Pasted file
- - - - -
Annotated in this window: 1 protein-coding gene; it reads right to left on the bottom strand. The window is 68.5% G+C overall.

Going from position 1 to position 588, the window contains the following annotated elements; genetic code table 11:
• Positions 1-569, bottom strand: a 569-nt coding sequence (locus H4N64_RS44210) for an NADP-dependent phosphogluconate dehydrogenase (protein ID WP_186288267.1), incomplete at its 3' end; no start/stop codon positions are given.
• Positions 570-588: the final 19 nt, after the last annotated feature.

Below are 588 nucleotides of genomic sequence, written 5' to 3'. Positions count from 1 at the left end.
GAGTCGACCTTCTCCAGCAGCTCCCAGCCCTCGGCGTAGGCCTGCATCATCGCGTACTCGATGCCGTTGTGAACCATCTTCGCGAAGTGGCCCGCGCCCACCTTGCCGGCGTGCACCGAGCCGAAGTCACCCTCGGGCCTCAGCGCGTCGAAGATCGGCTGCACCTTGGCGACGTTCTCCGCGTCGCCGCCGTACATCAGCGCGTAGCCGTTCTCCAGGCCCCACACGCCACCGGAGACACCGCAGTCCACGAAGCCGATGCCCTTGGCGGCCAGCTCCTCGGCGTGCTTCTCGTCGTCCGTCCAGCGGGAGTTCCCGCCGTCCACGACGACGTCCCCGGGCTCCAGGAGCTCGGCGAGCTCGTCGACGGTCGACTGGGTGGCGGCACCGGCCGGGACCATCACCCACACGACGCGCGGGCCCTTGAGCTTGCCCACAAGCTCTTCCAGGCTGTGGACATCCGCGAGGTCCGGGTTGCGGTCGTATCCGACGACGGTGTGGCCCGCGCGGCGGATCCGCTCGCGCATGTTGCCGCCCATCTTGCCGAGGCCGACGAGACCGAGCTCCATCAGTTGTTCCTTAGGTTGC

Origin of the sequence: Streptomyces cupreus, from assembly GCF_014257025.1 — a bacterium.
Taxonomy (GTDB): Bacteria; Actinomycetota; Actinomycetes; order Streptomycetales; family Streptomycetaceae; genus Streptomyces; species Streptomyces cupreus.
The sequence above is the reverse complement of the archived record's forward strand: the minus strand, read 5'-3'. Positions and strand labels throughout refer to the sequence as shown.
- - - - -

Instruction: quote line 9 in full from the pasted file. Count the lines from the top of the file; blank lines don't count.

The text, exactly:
The sequence above is the reverse complement of the archived record's forward strand: the minus strand, read 5'-3'. Positions and strand labels throughout refer to the sequence as shown.